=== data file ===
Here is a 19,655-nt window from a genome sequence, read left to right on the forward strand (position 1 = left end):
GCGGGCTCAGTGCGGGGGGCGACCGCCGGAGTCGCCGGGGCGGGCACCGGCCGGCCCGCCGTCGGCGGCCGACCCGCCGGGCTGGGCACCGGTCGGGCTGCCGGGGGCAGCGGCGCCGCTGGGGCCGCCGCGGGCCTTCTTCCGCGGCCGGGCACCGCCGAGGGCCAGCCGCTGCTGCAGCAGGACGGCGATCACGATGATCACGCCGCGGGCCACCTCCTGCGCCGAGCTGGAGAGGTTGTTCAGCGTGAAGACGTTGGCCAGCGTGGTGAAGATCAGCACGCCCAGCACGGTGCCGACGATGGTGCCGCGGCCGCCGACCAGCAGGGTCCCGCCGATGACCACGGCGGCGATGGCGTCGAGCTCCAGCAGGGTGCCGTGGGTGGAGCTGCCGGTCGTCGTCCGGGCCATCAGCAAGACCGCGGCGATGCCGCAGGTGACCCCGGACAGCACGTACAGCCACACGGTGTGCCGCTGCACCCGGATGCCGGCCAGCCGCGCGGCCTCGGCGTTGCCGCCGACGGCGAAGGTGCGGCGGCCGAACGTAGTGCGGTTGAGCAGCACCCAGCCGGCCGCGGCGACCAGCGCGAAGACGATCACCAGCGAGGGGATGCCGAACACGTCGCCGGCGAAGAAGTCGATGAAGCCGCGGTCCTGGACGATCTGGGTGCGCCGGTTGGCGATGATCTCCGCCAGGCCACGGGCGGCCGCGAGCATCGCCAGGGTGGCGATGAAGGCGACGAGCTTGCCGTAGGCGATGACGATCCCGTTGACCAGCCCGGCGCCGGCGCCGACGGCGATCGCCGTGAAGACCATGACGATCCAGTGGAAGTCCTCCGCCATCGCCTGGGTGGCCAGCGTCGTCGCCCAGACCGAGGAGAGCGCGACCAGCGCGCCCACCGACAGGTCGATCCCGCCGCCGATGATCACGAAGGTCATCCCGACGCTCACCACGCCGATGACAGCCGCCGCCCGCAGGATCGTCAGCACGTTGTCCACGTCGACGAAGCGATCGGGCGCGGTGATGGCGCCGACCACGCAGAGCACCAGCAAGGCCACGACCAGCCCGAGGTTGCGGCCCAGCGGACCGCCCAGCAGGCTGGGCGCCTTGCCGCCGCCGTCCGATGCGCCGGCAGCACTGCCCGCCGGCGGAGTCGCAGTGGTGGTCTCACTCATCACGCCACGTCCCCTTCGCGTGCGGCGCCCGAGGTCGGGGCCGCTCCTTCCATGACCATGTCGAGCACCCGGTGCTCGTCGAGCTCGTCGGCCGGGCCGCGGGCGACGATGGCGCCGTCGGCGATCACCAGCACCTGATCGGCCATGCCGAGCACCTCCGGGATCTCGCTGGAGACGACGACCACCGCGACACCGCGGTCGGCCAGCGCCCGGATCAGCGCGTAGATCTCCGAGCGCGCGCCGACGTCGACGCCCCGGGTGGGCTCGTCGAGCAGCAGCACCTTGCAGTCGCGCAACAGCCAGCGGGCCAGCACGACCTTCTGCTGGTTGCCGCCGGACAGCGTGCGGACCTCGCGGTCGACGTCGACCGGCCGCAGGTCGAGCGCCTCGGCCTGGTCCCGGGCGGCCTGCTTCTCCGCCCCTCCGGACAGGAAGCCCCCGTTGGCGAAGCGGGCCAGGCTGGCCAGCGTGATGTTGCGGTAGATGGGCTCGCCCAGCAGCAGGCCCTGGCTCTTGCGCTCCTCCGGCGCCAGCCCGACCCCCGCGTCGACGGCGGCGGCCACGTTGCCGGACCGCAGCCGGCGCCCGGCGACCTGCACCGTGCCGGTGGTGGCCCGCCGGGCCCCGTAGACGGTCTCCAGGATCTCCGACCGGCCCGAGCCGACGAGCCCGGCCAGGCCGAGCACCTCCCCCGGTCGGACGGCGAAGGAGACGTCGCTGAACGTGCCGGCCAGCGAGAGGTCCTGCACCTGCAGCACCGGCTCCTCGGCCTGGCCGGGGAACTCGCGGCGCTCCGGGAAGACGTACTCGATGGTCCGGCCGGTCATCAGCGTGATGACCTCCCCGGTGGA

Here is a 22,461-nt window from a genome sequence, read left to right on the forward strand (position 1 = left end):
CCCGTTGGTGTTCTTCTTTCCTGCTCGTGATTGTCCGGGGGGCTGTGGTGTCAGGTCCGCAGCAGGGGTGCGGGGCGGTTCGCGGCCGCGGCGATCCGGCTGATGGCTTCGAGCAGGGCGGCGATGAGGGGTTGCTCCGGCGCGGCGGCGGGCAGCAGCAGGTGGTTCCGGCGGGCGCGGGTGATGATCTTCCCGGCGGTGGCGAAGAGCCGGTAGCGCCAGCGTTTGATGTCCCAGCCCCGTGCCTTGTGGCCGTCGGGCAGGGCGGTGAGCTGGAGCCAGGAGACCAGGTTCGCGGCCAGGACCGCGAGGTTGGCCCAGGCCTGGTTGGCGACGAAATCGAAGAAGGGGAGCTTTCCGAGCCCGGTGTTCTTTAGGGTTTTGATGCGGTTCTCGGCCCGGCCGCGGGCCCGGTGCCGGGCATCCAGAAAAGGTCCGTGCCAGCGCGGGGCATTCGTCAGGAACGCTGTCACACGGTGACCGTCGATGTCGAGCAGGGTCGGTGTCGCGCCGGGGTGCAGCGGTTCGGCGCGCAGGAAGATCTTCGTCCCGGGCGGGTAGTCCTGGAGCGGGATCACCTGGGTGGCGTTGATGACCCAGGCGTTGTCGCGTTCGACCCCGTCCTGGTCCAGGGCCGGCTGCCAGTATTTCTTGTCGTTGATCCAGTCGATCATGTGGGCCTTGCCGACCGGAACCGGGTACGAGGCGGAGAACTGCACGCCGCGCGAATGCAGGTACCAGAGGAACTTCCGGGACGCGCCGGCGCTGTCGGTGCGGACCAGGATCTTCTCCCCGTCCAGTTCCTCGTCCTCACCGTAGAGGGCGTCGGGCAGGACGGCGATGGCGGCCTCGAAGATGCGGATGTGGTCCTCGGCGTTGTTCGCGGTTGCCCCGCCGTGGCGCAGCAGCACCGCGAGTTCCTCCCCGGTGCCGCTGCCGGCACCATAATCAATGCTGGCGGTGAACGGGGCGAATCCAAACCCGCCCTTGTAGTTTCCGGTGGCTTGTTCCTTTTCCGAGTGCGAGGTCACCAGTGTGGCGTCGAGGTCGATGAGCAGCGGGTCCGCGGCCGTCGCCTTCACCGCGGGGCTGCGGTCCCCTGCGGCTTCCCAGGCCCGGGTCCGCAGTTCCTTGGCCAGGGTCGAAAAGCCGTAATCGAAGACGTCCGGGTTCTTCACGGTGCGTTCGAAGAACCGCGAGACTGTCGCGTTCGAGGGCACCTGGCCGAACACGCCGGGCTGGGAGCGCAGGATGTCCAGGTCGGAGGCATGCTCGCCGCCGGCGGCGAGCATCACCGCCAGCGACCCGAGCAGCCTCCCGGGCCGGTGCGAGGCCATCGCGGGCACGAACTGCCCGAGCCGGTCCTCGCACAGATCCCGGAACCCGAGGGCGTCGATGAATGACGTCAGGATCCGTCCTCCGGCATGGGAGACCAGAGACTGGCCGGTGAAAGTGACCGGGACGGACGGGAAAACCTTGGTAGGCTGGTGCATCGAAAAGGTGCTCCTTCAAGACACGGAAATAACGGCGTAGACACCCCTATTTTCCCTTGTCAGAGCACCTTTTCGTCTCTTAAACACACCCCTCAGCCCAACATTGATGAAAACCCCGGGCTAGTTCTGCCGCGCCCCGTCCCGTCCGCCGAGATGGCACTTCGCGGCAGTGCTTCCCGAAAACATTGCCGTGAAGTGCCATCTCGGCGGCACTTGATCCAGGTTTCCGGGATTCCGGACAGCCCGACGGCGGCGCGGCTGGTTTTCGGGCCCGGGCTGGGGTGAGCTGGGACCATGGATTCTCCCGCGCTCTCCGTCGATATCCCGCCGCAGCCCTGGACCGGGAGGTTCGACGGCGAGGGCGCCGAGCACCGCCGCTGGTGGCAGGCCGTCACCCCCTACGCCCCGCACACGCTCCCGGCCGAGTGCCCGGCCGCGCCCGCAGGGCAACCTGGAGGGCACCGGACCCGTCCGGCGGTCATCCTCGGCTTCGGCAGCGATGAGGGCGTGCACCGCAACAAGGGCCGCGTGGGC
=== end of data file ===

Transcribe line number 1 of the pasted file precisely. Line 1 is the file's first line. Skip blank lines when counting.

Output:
Here is a 19,655-nt window from a genome sequence, read left to right on the forward strand (position 1 = left end):